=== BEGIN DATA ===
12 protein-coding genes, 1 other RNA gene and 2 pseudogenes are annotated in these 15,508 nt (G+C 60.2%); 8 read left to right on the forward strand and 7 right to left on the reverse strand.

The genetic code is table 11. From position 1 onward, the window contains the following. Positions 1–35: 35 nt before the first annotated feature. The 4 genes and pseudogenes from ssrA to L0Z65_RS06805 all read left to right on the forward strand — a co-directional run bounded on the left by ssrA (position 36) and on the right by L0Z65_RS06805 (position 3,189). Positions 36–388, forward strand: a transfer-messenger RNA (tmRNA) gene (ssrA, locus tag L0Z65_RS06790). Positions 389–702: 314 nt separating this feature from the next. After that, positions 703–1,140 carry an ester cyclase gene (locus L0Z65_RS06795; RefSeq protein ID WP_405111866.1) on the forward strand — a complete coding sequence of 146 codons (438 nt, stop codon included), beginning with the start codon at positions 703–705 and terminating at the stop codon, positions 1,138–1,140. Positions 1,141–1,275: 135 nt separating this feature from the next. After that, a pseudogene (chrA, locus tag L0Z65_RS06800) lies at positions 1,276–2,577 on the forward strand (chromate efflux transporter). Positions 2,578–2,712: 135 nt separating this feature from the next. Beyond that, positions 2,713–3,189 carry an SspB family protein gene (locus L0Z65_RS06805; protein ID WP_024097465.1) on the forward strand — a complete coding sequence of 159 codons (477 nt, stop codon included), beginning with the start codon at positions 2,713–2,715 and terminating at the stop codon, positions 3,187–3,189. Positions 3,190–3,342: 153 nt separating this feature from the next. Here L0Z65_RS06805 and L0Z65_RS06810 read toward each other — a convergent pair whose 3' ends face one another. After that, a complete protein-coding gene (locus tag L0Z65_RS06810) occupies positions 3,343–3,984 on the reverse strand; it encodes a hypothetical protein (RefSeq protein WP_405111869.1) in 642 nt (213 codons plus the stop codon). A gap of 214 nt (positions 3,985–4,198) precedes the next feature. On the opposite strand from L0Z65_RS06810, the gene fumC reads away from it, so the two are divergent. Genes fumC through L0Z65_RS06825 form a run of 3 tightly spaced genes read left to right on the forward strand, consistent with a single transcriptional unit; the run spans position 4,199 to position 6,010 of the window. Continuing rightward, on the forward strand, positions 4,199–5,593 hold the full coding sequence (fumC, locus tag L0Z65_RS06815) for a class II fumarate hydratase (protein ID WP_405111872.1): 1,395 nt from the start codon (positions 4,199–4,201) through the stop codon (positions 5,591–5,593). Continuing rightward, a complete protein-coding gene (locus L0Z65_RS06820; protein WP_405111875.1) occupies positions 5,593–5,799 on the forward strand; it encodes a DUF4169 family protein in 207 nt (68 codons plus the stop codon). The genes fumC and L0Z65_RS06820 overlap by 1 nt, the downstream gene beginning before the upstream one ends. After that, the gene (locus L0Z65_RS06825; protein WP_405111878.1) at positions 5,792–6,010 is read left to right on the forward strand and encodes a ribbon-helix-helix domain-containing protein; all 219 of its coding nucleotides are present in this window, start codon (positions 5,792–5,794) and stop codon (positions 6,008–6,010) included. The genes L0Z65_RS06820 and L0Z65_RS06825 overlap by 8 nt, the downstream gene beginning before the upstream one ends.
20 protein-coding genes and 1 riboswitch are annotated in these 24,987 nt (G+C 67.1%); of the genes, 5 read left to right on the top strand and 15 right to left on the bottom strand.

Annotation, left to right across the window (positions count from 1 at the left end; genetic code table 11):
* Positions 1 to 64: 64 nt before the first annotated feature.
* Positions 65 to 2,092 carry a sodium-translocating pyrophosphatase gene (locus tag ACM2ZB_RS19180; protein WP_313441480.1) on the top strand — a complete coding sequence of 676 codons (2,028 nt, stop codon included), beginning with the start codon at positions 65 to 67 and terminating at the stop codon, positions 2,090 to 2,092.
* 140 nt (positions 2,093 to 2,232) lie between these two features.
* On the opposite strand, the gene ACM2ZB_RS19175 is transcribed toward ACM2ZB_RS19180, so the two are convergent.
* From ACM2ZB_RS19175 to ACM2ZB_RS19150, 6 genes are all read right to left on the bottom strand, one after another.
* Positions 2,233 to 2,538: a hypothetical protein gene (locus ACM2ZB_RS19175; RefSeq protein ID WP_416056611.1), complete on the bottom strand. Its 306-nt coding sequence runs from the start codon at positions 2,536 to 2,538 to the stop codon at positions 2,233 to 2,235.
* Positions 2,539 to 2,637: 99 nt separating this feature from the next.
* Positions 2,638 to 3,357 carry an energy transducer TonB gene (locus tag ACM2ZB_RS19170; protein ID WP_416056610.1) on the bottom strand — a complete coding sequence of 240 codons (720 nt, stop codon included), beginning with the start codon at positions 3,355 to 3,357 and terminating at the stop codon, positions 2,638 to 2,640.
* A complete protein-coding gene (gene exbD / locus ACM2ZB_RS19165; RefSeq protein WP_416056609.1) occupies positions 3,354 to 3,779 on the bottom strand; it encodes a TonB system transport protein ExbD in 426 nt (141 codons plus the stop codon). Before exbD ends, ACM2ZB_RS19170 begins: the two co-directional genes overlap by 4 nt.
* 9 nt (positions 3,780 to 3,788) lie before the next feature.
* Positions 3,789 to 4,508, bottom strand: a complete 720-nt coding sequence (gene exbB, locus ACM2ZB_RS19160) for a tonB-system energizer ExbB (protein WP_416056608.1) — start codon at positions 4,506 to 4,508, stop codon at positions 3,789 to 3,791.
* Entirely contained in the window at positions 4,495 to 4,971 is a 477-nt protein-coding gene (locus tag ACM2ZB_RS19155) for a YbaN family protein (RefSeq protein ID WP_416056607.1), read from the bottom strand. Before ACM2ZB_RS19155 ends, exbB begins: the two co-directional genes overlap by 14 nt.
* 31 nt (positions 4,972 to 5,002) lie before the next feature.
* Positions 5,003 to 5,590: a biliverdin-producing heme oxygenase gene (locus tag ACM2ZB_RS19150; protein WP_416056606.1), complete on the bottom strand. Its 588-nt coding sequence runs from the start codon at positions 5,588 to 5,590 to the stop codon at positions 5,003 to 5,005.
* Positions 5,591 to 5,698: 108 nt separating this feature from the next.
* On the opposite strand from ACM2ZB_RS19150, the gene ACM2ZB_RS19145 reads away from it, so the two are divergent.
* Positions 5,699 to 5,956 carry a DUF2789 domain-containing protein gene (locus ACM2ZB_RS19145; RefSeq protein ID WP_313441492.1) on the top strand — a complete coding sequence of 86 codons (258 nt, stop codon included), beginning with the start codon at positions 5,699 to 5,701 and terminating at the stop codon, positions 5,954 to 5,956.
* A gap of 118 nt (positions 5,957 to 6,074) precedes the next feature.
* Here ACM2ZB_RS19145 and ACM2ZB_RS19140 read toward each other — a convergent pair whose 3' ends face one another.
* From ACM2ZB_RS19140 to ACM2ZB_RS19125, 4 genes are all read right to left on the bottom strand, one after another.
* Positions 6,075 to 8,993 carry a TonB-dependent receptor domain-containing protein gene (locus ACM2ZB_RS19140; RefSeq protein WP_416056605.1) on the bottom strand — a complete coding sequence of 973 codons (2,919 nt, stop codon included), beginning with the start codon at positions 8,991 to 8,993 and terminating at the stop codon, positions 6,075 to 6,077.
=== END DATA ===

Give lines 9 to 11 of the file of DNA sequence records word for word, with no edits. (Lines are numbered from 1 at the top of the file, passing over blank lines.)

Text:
* From ACM2ZB_RS19175 to ACM2ZB_RS19150, 6 genes are all read right to left on the bottom strand, one after another.
* Positions 2,233 to 2,538: a hypothetical protein gene (locus ACM2ZB_RS19175; RefSeq protein ID WP_416056611.1), complete on the bottom strand. Its 306-nt coding sequence runs from the start codon at positions 2,536 to 2,538 to the stop codon at positions 2,233 to 2,235.
* Positions 2,539 to 2,637: 99 nt separating this feature from the next.